LANGKAWI, Malaysia: Budget constraints are jeopardising Malaysia’s defence spending plans, which include replacing ageing fighter jets and beefing up its maritime capabilities.
While Malaysia has traditionally played down any tensions with China over the disputed South China Sea, it has long expressed concern about piracy and security along its land and coastal borders.
More recently, the disappearance of Malaysia Airlines Flight MH370 after it flew unimpeded across the Malay Peninsula last year exposed gaps in the military’s tracking of the skies.
“We have a lot of areas to be concerned about. The Straits of Malacca, the south-western part of the South China Sea and others,” Navy chief Admiral Abdul Aziz Jaafar told Reuters on the sidelines of an airshow on the Malaysian coastal island resort of Langkawi this week.
“We don’t have enough to cover it all. The best way is synergy, by working together with regional partners we can ensure maritime security,” Jaafar added, referring to possible joint sea patrols among Southeast Asian nations.
Malaysia’s 2015 defence budget of 17.7 billion ringgit (US$4.8 billion) does not offer much hope for new kit, given it includes only 3.6 billion ringgit (US$0.97 billion) for military procurement.
This has been earmarked mainly for the purchase of four Airbus Military A400M cargo planes as well as navy patrol vessels. An A400M was on display at the airshow along with recently acquired Airbus EC725 utility helicopters.
A prolonged slump in oil prices is expected to further hurt the net oil exporting nation while heavily indebted state investor 1MDB could drag on public finances.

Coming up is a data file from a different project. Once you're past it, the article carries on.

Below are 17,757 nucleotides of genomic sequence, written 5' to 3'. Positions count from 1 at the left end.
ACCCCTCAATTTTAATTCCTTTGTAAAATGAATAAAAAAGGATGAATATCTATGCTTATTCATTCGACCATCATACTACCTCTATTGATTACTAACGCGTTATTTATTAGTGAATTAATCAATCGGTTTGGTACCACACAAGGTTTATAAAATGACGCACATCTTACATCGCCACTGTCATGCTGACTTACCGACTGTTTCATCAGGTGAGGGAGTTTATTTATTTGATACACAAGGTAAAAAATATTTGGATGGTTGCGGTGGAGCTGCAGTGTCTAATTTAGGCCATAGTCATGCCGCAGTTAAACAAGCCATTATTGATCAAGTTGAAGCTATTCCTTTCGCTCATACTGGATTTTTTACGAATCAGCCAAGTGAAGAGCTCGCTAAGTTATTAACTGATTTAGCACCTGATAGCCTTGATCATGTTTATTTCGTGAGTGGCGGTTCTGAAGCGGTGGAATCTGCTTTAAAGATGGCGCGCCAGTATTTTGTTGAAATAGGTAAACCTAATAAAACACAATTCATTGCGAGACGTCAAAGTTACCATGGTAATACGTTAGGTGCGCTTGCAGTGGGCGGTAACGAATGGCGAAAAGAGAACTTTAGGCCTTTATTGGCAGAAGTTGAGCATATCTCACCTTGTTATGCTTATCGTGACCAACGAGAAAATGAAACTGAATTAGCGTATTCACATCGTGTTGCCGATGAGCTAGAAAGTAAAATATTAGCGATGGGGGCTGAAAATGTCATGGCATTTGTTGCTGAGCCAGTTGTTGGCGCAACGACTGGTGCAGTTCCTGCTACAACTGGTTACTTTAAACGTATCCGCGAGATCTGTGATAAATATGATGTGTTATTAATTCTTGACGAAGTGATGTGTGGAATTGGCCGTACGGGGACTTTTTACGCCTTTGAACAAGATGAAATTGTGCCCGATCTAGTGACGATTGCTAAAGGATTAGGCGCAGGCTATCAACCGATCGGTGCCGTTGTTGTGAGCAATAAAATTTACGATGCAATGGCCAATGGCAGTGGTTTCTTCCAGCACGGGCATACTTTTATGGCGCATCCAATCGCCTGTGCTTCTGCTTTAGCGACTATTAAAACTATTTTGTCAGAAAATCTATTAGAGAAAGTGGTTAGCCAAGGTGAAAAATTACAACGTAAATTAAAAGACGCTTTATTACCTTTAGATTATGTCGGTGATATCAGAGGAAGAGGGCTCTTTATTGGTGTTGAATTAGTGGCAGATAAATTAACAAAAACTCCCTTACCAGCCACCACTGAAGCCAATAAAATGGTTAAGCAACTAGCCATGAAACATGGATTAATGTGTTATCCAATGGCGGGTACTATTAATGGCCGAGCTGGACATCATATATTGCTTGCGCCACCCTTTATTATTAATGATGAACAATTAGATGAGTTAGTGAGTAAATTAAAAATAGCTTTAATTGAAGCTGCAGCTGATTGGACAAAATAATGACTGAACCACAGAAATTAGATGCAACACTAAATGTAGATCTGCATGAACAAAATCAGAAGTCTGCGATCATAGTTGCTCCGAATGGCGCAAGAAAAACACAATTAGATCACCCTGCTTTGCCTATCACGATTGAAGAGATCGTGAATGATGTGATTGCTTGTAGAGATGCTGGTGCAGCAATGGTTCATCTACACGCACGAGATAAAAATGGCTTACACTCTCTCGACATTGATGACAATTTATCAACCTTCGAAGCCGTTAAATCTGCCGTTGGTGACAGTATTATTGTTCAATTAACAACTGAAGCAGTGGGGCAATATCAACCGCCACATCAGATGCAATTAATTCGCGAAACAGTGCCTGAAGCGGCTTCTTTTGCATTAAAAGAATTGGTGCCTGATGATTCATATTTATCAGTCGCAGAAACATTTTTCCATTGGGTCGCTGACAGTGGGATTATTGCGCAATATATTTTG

“Malaysian acquisition plans have been continually postponed for reasons of financial constraints,” said Richard Bitzinger, a security expert at the S. Rajaratnam School of International Studies in Singapore.
“The navy is short of ships, and the army is similarly under-equipped. Compare sizes with, say, Singapore, which has more than five times as many frontline (jet) fighters and twice as many main battle tanks as the Malaysian armed forces.”
Malaysia’s top priority is to replace its ageing Russian MiG-29 fighters with 18 modern jets that would join a fleet of Boeing F/A-18Ds as well as Russian-made Sukhoi Su-30MKM warplanes.
Defence officials are assessing Boeing’s newer F/A-18E/F, French firm Dassault’s Rafale, Swedish manufacturer Saab’s Gripen, and the Typhoon from European consortium Eurofighter.
Affordability would be key, air force chief General Roslan bin Saad told Reuters at the airshow. “We are discussing whether we should continue with these (MiG-29) jets or not. Nothing is final yet,” he said.
Malaysian military sources expect the armed forces to push for more procurement funds in the next five-year plan starting in 2016.
“The armed forces want new fighter planes, maritime patrol aircraft, airborne early warning systems and anti-submarine helicopters. The military chiefs, however, are likely to be asked to prioritise their needs,” said one Kuala Lumpur-based security expert who is close to senior military officers.
Malaysia has pursued close economic ties with China, its biggest trade partner. But two Chinese naval exercises in 2013 and 2014 around James Shoal, a submerged reef about 80 kilometres off Malaysia’s Borneo island state of Sarawak, shocked Kuala Lumpur.
Nevertheless, Malaysia’s public response to China’s shows of strength and claims to most of the South China Sea has been low-key, unlike fellow Southeast Asian countries the Philippines and Vietnam, which have been more outspoken.
In October 2013, Malaysia announced plans to build a navy base in Bintulu on Sarawak, the closest major town to the James Shoal.
Navy chief Jaafar said the base would take a few years to complete and would help in the fight against terrorism, the sabotage of oil rigs and piracy. “By having our base there, it can help us respond faster,” he said. Asked if China would be unhappy, he said: “It won’t upset China. This is in our waters.”
Malaysia’s coastal vulnerability was highlighted in 2013 when 100 armed Filipinos landed by boat and launched attacks on Malaysian security forces, sparking a major security crisis. The disappearance of MH370 underscored Malaysia’s need for more maritime patrol aircraft, Bitzinger added.